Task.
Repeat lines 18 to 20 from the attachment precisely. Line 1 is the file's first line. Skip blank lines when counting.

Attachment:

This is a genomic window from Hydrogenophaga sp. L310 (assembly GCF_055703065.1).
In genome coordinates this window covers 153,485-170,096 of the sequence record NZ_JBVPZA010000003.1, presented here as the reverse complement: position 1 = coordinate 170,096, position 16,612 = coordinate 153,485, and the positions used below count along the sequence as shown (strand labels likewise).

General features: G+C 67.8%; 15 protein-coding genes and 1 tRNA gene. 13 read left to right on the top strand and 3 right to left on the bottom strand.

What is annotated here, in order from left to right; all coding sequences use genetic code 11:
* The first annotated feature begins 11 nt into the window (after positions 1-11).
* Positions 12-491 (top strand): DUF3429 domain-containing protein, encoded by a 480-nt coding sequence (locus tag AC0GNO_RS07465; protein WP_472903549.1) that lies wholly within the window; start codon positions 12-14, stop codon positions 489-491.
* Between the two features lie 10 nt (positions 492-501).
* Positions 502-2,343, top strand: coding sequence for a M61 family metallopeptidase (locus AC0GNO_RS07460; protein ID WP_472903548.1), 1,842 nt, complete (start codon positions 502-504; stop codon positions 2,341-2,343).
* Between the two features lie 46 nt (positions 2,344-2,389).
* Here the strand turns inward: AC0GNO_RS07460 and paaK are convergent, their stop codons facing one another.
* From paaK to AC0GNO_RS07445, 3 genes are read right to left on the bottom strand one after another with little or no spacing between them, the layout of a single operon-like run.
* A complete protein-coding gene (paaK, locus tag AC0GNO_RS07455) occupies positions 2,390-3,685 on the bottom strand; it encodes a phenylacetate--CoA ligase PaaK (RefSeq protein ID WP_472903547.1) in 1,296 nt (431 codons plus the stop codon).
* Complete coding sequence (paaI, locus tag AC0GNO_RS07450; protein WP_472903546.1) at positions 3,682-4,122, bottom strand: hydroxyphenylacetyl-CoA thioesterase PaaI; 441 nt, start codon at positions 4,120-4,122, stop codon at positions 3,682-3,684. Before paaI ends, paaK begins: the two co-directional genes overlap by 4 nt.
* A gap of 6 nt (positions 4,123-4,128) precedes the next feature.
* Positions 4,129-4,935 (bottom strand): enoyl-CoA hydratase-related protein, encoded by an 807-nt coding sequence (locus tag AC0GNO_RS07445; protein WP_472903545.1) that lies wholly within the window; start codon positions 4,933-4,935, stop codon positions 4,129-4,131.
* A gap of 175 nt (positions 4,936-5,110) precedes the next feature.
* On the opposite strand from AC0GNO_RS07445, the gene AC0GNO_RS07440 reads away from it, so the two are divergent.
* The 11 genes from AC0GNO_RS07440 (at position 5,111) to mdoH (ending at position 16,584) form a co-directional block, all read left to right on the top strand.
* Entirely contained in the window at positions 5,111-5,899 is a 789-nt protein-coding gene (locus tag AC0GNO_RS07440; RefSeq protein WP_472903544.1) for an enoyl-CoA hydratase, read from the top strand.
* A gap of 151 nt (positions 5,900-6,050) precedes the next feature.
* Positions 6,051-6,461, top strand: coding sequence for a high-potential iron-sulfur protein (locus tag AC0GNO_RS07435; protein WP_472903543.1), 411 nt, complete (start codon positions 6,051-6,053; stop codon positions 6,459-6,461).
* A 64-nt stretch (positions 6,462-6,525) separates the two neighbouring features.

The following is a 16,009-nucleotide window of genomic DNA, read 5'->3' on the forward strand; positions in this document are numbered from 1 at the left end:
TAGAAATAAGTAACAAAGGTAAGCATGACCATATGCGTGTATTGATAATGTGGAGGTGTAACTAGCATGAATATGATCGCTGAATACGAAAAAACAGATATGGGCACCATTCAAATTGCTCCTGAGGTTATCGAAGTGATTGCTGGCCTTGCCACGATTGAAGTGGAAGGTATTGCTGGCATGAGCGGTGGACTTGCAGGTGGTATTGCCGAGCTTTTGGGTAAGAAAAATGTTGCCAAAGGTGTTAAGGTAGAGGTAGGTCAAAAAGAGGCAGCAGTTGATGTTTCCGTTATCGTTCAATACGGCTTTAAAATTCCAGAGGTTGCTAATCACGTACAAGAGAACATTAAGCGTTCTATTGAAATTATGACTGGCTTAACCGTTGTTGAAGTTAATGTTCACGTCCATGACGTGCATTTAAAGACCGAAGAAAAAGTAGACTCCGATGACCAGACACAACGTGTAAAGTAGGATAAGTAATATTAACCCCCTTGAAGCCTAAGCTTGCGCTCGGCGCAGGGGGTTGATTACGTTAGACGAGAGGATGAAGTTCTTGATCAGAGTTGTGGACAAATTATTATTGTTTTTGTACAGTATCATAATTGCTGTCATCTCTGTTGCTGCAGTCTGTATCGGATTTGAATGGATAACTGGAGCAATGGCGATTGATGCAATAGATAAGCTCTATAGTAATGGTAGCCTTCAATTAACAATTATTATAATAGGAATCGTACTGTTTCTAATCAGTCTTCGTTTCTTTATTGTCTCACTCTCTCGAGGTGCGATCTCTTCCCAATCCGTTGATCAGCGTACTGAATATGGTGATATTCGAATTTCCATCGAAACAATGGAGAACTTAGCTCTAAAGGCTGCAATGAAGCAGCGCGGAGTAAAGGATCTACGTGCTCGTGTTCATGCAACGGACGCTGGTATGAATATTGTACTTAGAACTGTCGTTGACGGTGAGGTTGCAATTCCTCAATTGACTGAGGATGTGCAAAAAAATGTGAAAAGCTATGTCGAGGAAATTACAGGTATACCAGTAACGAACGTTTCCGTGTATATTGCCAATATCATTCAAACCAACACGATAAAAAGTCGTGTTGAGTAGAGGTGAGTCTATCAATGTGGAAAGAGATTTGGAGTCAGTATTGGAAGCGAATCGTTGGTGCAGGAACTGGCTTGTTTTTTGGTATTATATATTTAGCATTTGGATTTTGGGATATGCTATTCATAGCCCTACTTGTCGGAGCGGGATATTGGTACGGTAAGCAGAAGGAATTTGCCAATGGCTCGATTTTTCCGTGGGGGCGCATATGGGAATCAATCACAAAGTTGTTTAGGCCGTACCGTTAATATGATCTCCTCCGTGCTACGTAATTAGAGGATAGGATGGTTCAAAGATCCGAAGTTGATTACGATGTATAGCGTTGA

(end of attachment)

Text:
* The 11 genes from AC0GNO_RS07440 (at position 5,111) to mdoH (ending at position 16,584) form a co-directional block, all read left to right on the top strand.
* Entirely contained in the window at positions 5,111-5,899 is a 789-nt protein-coding gene (locus tag AC0GNO_RS07440; RefSeq protein WP_472903544.1) for an enoyl-CoA hydratase, read from the top strand.
* A gap of 151 nt (positions 5,900-6,050) precedes the next feature.